So I went outside and saw a big Georgian mansion, and I started hugging a big pillar. I was holding on to it as if I were trying to hold on to some kind of reality. And I started to realize that for my whole life I felt that it wasn't okay not to know. I had to know everything perfectly. As my dad would say, "Where's the hammer?" that I had had an hour earlier. I didn't know. And I should know because I had taken it. Then I would be teaching school, and someone would say, "You know, Mr. Canfield, what are the five causes of this? Or, what about this?" And I couldn't say "I don't know," because it wasn't okay to admit it. And so I'd say, "Well, I think that's a really good question. Why don't you read chapter five and report back to us tomorrow?" A nice little teacher trick. But the truth was I started to realize all these things I didn't know, and I started to get in touch with why it was never okay for me to ask.
And I was sitting there — I was probably about 38 years old — and I was just hugging this thing, crying away. And I started to realize all of my defenses were dissolving, all of my fears were letting go. So I could start to ask for what I wanted. Because I had that male macho thing that we all have: Men don't ask. We're supposed to know.
We saw a cartoon recently. It showed a man, and his wife asked him the question, "Why don't you stop and ask for directions?" And he says, "Because my genetic program prevents me from stopping to ask for directions, that's why." We men have to look as if we have it all together. We have to look as if we're totally self-sufficient at all times.
And so the reality is there's a whole deal of programming for men that it's not okay, so our pride as men is at stake; it stops us from asking.
Our friend Jane Bluestein is not only an extraordinary speaker but a terrific writer. She says, "I remember the first time I asked for $500 as my speaking fee. I literally had to take a drink of water because I couldn't get the words out of my mouth. The woman who hired me said, 'Yeah, that's fine.' I just stared at her and she said, 'You didn't think we were going to say okay, did you?' I was thinking, Am I that transparent? She said, 'You're worth $500' " It seems as if every one of us has an issue asking for money.
When I decided to become a public speaker, I was a high school teacher. And I was extremely shy. The reason I became a speaker was not because I had this love for the platform but because I felt a need to share something I thought was very important that I'd been learning about self-esteem. I remember the big problem was trying to figure out what my fee was going to be. So I looked around, and most people back then were doing it for very little. Because if you were in education, my belief was if you cared about children, you couldn't possibly ask for a lot of money because that would mean you were only in it for the money and not for the children's benefit.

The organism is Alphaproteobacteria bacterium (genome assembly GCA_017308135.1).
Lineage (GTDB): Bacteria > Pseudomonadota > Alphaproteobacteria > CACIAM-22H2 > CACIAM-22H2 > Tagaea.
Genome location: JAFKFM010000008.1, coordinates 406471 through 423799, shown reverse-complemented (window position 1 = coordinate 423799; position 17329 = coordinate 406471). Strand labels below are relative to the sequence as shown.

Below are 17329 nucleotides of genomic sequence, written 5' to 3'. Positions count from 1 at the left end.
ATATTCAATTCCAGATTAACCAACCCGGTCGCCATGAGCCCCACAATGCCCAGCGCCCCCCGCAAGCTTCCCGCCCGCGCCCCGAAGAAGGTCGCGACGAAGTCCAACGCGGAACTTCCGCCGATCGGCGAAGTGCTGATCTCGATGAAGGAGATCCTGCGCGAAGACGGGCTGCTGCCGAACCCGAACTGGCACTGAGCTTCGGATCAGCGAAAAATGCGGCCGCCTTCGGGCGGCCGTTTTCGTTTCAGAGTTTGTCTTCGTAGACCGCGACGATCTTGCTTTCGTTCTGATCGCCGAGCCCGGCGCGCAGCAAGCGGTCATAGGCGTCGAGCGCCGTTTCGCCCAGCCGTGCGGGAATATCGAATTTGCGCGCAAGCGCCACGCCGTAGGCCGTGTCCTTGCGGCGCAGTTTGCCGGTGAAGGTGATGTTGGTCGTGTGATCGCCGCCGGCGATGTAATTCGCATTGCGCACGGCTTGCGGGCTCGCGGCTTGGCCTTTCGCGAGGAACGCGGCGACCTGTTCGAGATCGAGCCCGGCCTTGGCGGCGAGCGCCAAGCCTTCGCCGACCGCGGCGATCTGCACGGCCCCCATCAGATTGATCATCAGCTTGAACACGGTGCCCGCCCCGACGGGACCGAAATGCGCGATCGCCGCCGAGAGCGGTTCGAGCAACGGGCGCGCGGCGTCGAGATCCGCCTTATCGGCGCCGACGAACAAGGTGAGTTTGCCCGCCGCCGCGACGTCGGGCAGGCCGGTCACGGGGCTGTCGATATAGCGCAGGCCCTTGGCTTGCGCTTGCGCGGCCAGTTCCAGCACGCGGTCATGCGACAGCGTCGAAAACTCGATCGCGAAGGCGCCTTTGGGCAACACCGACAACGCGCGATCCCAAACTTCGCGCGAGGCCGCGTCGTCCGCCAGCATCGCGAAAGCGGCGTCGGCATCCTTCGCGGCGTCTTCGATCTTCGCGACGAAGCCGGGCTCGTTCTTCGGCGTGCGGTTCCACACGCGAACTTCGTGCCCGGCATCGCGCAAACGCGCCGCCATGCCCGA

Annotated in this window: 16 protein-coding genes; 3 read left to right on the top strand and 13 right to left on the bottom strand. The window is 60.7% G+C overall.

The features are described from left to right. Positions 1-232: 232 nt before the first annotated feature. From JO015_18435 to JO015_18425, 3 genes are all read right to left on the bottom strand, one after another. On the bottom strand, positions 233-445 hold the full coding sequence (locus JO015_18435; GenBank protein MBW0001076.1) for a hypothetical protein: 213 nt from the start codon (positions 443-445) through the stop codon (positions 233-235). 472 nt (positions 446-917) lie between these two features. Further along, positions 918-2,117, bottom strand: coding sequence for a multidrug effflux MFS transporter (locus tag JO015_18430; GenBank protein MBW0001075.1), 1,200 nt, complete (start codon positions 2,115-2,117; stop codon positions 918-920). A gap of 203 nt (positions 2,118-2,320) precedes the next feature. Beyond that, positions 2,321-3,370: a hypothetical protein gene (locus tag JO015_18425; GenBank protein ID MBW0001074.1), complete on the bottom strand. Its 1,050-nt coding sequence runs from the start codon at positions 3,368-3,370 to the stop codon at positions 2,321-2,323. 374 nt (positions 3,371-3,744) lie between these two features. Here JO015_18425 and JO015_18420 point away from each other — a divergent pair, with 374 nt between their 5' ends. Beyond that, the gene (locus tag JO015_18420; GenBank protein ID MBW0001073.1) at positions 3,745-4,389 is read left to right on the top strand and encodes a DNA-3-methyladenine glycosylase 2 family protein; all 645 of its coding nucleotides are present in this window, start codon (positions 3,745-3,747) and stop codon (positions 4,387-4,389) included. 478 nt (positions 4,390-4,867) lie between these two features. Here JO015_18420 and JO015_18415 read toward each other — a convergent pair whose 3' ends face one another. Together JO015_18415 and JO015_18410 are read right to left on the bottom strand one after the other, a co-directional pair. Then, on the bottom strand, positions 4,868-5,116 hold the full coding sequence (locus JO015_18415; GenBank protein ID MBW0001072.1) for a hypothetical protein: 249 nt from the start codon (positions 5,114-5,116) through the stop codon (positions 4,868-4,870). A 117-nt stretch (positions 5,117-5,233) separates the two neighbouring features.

So my first talk was for $25. I drove through a huge snowstorm. I got into Connecticut from Massachusetts, gave my two-hour talk to the teachers, and then drove two hours back through the snowstorm and was excited that I had a check for $25.
Well, over the years, my fee went up to $300. I mentioned Hanoch McCarty before. Hanoch was in graduate school with me, and we've been lifelong friends. So I asked him, "Hanoch, what do you charge for a speech?" He said, "I get $800." I said, "$800! How do you get $800?" Because here I'm getting $300, and I think I'm equally as good as he is, and he's getting more than twice what I make. He said, "I ask for it."
Now this was a revelation to me. How could you ask for that much money? And he said, "Well, I just do because it's available." Well, I couldn't believe it. So I said, "Okay, I'm certainly worth it. I'm going to ask for that."
So I practiced for a whole week, $800, $800. What's your fee? $800. And I was totally nervous to ask for this, because I thought that they were just going to think I'm a rip-off capitalist person who doesn't care about kids. But I practiced.
So now I got a call from Cedar Rapids, Iowa. It was the head of the mental health consortium out there. He said, "Jack, we'd like to hire you to do a one-day seminar for us on a Saturday." I said, "Great. The dates work." He said, "What's your fee?" So I stammered and finally said, "$600." I couldn't get the word eight out. He said, "$600?! No sweat!" And I said, "John, what would have been sweat?" He said, "We had $1,200 in the budget." I said, "John, I told you I'd do it for six; I'll do it for six. That was the deal."
Now the next guy who called me, he said, "What's your fee?" And I went, "$1,200." And he said, "Well, that's a little steep. We only have $800 in our budget." And I said, "Well, for you, special deal. We'll work it out."
But it was amazing. I was so afraid to ask for that kind of money because I was afraid of how I'd look. I was afraid of this image that I was trying to maintain for the public. And I figured it was costing me, let's say, if I gave 100 talks, it would be $30,000 versus $80,000 if I was charging $800. It's amazing to me how we stop ourselves because we simply don't ask.
My pride was kind of a false humility-type pride, where I was trying to look as if I were more caring of people than perhaps I really felt inside. Even though I was doing it for the children, I was more wrapped up in my image of looking good.
Remember — all you have to do is ask!